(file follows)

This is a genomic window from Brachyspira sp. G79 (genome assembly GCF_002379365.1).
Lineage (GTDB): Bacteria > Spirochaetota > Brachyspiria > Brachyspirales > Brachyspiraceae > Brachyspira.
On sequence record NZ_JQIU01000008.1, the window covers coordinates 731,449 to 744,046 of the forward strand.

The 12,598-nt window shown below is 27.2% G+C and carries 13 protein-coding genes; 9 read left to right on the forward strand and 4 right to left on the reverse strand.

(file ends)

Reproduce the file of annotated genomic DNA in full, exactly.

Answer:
This is a genomic window from Brachyspira sp. G79 (genome assembly GCF_002379365.1).
Lineage (GTDB): Bacteria > Spirochaetota > Brachyspiria > Brachyspirales > Brachyspiraceae > Brachyspira.
On sequence record NZ_JQIU01000008.1, the window covers coordinates 731,449 to 744,046 of the forward strand.

The 12,598-nt window shown below is 27.2% G+C and carries 13 protein-coding genes; 9 read left to right on the forward strand and 4 right to left on the reverse strand.